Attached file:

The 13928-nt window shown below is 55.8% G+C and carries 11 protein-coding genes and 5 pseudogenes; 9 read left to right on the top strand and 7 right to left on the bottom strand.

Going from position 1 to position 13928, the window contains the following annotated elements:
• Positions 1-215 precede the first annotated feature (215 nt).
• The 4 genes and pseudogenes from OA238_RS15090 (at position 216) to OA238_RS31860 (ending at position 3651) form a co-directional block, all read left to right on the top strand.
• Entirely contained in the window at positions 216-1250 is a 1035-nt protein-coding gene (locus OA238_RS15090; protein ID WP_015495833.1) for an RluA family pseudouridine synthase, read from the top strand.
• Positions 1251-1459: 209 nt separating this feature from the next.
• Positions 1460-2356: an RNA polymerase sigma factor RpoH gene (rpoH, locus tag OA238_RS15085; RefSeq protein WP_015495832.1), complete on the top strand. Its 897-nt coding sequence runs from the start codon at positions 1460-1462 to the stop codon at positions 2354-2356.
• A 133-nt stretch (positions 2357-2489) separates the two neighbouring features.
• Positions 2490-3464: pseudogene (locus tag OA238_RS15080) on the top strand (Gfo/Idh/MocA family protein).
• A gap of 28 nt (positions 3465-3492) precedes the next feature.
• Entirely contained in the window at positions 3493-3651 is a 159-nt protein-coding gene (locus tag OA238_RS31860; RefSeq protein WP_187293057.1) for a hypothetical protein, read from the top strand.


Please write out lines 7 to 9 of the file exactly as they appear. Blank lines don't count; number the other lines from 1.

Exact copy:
• Positions 1460-2356: an RNA polymerase sigma factor RpoH gene (rpoH, locus tag OA238_RS15085; RefSeq protein WP_015495832.1), complete on the top strand. Its 897-nt coding sequence runs from the start codon at positions 1460-1462 to the stop codon at positions 2354-2356.
• A 133-nt stretch (positions 2357-2489) separates the two neighbouring features.
• Positions 2490-3464: pseudogene (locus tag OA238_RS15080) on the top strand (Gfo/Idh/MocA family protein).